A codeBase with a trailing / matches all class files (not JAR files) in the specified directory. A codeBase with a trailing /* matches all files (both class and JAR files) contained in that directory. A codeBase with a trailing /- matches all files (both class and JAR files) in the directory and recursively all files in subdirectories contained in that directory.

For paths in file permissions on Windows systems, you need to use double backslashes (\\), since the \ is an escape character:

grant codeBase 'file:/C:/Users/remon/code/-' {
        'C:\\Users\\remon\\thesis.pdf', 'read';

For more flexibility, you can write grants with variable parts. We already saw the codeBase wildcards. You can also substitute system properties:

grant codeBase 'file:/${user.home}/code/-' {
        '${user.home}${/}thesis.pdf', 'read';

Note that
${/} is replaced with the path separator for your system. There is no need to use that in
codeBase, since that’s a URL.

Signed Code

Of course, we should make sure that the code we use is signed, so that we know that it actually came from who we think it came from.

We can test for signatures in our policies using the signedBy clause:

keystore 'my.keystore';
grant signedBy 'signer.alias', codeBase ... {

This policy fragment uses the keystore with alias my.keystore to look up the public key certificate with alias signer.alias.

It then verifies that the executing code was signed by the private key corresponding to the public key in the found certificate.

There can be only one keystore entry.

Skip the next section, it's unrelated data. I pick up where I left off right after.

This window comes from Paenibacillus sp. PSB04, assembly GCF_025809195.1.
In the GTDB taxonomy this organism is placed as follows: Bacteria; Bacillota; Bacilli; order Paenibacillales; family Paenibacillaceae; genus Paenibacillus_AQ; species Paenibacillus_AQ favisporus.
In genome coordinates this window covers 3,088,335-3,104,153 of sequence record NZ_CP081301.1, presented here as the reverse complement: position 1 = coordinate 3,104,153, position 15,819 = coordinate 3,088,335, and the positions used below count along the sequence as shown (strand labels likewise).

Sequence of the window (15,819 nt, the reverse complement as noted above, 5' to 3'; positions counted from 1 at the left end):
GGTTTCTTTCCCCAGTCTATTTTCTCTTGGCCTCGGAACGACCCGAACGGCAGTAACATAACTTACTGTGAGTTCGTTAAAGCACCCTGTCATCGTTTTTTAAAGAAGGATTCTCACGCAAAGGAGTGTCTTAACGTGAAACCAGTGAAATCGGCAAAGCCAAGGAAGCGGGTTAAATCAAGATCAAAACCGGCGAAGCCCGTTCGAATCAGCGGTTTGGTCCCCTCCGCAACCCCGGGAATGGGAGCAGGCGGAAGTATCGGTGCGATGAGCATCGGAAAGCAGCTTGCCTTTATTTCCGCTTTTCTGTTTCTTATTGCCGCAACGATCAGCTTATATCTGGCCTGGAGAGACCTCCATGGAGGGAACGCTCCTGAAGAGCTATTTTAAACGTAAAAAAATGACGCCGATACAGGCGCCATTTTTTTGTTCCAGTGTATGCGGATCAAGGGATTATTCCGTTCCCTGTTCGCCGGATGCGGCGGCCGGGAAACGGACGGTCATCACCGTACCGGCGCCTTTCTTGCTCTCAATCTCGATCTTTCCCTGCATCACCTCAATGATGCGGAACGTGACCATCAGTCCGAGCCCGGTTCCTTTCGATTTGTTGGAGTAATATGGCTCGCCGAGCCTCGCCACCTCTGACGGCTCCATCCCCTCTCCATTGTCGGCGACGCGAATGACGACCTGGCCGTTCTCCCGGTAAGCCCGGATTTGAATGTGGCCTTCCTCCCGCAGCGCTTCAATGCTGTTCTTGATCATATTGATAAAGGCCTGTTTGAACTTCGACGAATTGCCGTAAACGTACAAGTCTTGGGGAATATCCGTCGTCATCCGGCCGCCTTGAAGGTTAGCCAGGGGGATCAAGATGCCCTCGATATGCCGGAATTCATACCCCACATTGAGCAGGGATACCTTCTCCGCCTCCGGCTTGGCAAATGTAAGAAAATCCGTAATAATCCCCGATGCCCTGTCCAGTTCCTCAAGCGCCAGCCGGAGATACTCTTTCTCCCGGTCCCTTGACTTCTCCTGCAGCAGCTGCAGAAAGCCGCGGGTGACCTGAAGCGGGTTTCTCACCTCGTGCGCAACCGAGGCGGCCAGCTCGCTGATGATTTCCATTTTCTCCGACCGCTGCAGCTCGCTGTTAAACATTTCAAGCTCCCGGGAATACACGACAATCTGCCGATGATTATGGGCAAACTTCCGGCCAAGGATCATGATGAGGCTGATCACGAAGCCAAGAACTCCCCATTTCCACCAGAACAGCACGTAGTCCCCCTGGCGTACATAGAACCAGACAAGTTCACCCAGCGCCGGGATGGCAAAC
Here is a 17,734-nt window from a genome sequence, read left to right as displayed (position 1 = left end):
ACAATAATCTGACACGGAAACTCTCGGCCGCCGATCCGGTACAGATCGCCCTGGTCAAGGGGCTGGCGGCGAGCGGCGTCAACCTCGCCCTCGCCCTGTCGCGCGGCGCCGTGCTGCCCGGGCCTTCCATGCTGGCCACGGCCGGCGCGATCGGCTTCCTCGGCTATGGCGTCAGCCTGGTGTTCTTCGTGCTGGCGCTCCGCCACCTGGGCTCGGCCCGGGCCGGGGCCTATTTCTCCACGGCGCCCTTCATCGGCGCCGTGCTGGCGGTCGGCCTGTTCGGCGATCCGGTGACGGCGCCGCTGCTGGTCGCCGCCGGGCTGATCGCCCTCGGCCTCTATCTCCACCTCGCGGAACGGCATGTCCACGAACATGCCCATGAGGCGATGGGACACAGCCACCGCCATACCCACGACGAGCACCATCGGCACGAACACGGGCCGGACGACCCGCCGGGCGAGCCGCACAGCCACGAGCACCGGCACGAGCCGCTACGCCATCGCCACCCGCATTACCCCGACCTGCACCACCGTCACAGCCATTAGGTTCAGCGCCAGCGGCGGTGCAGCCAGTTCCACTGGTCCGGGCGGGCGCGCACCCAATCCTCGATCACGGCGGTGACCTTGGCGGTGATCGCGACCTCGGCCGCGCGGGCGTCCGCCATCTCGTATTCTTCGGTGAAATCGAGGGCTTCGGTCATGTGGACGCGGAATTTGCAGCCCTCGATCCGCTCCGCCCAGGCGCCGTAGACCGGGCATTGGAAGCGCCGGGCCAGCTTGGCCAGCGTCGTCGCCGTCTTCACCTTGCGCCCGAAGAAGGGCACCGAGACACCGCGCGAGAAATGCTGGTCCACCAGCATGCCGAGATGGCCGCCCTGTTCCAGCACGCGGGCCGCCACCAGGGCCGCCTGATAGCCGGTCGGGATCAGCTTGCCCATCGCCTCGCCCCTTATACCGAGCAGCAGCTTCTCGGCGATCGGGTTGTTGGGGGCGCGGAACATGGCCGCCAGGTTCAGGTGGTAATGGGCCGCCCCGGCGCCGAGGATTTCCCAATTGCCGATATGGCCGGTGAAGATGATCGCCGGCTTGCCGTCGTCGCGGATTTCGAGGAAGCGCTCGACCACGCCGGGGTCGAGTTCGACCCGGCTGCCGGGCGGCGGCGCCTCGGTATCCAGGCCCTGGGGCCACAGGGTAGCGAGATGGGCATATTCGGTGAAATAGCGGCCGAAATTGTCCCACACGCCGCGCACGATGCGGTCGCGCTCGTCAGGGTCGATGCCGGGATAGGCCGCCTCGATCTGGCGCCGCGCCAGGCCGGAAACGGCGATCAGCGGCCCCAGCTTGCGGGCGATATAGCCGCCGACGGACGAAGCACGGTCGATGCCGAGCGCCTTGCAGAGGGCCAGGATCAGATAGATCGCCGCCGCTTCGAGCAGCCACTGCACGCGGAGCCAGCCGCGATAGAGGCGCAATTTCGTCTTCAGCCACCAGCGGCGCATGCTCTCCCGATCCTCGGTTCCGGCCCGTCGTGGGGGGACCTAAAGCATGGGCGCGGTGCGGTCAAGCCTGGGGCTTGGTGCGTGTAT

The combination of codeBase and signedBy clauses specifies a ProtectionDomain. All classes in the same ProtectionDomain have the same permissions.

Privileged Code

Whenever a resource access is attempted, all code on the stack must have permission for that resource access, unless some code on the stack has been marked as privileged.

Marking code as privileged enables a piece of trusted code to temporarily enable access to more resources than are available directly to the code that called it. In other words, the security system will treat all callers as if they originated from the ProtectionDomain of the class that issues the privileged call, but only for the duration of the privileged call.

You make code privileged by running it inside an AccessController.doPrivileged() call:

AccessController.doPrivileged(new PrivilegedAction() {
  public Object run() {
    // ...privileged code goes here...
    return null; 

Assembling the Sandbox

Now we have all the pieces we need to assemble our sandbox:

  1. Install a SecurityManager
  2. Sign the application jars
  3. Grant all code signed by us AllPermission
  4. Add permission checks in places that mobile code may call
  5. Run the code after the permission checks in a doPrivileged() block

I’ve created a simple example on GitHub.

Reference: Sandboxing Java Code from our JCG partner Remon Sinnema at the Secure Software Development blog.